Lebanon says Israel can now tap its gas resources

BEIRUT Fri Jul 5, 2013 2:43pm BST

Lebanon's Minister of Energy and Water Gebran Bassil smiles during an inteview with Reuters at his office in Beirut June 14, 2010. REUTERS/ Cynthia Karam

Lebanon's Minister of Energy and Water Gebran Bassil smiles during an inteview with Reuters at his office in Beirut June 14, 2010.

Credit: Reuters/ Cynthia Karam

BEIRUT (Reuters) - Lebanon's energy minister said on Friday that Israel has the technical ability to draw from Lebanese underwater gas fields, and called for an urgent parliamentary session to define gas exploration plans and bloc parameters.

Lebanon, technically at war with Israel, has warned in the past that it would "use all means" to defend its resource rights if Israel was found to be drilling within its borders.

Gebran Bassil told reporters at a media conference that Israel had discovered an underwater gas field in the Mediterranean sea only 4 km (2.5 miles) away from the border.

"This means, theoretically, that Israel is now able to reach Lebanese gas and that is a very grave situation," he said.

Barak Seri, the spokesman for Israel's Energy Ministry declined to comment.

Israel has made two of the world's largest offshore finds in the past decade, said to contain more than 800 billion cubic metres of gas. Texas-based Noble Energy is leading several international energy firms retrieving the new finds.

"We do not want to say a crisis would happen, but ... Israel would be able to dig horizontally. By doing that, it could reach the proven wells in Lebanon," Bassil said.

"So if it drilled vertically and there was overlap between the Israeli and Lebanese fields, Lebanese gas could be pulled towards Israel. But this is still unproven."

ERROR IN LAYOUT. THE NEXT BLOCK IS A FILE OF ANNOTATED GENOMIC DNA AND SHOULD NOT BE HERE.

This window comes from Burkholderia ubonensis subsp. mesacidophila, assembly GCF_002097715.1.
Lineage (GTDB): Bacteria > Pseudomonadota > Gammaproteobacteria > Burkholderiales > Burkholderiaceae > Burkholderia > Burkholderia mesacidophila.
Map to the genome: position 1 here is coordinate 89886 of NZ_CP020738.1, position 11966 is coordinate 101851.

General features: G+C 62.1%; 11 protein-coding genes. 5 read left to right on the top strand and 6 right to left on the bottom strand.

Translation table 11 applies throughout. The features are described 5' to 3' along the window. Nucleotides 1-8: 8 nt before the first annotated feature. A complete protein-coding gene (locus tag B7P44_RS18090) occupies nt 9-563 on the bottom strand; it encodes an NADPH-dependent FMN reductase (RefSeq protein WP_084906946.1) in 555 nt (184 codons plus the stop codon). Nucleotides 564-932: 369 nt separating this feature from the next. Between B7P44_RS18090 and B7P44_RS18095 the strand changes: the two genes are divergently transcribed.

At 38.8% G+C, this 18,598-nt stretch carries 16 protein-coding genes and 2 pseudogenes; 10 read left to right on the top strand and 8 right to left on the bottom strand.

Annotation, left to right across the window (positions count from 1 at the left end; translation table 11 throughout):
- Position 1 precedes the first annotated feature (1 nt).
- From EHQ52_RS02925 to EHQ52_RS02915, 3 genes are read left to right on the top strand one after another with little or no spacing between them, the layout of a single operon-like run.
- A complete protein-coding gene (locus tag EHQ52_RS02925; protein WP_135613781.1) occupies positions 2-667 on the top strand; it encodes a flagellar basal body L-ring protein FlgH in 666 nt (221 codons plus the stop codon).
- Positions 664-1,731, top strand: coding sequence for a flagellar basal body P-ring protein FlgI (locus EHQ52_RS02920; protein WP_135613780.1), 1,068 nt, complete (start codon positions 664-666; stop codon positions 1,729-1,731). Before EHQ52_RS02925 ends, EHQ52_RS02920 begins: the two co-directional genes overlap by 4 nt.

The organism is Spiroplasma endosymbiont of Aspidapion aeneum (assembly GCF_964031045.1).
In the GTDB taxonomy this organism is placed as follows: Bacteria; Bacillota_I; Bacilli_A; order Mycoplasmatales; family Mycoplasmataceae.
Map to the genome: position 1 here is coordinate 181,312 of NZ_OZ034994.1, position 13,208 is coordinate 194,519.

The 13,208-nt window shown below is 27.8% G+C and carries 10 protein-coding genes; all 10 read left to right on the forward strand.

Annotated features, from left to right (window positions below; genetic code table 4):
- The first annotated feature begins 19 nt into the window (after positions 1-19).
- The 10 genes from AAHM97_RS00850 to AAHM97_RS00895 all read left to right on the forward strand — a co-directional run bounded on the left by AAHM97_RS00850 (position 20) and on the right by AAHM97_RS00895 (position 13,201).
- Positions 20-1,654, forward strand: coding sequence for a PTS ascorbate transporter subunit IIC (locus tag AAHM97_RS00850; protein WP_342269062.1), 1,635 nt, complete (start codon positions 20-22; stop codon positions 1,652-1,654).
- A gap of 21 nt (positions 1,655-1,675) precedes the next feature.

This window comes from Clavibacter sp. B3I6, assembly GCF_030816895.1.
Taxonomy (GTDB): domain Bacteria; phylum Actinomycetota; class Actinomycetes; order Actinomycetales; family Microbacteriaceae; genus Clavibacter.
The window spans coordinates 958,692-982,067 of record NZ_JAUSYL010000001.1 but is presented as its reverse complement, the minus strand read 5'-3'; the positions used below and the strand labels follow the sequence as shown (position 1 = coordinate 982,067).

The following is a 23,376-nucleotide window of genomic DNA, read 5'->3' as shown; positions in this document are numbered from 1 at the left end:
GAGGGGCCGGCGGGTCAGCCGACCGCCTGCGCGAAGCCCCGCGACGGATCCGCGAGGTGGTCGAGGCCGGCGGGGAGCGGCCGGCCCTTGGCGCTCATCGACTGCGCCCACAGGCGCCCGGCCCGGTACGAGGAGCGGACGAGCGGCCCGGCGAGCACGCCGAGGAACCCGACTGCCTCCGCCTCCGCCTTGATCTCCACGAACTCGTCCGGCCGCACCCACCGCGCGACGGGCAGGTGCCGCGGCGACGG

The leader of the Lebanon's Islamist guerilla group Hezbollah, which fought an inconclusive war with Israel in 2006, has also vowed to defend his country's natural resources.

Bassil said Israel's new gas exploration should revive the urgency of a cabinet meeting required to approve a document setting out parameters for 10 exploration blocs, ranging from 1,500 to 2,500 sq km.

But that may be difficult given Lebanon's political turmoil, after Prime Minister Najib Mikati resigned in March amid fierce political squabbling that has stalled most government decisions.

Mikati's caretaker government, including Bassil, remains in office with limited powers until Prime Minister designate Tammam Salam forms a new cabinet.

On Friday lawmakers said only a new cabinet could approve the plans for Lebanon's potential Mediterranean gas fields.

"The only way to protect our gas resources is for Lebanon to work to start extraction and production, and start to benefit from that," Bassil said.

"There are political, constitutional and legal ways to hold an exceptional meeting in parliament to approve these plans."

(Reporting by Laila Bassam; Writing by Erika Solomon; Editing by Louise Ireland)

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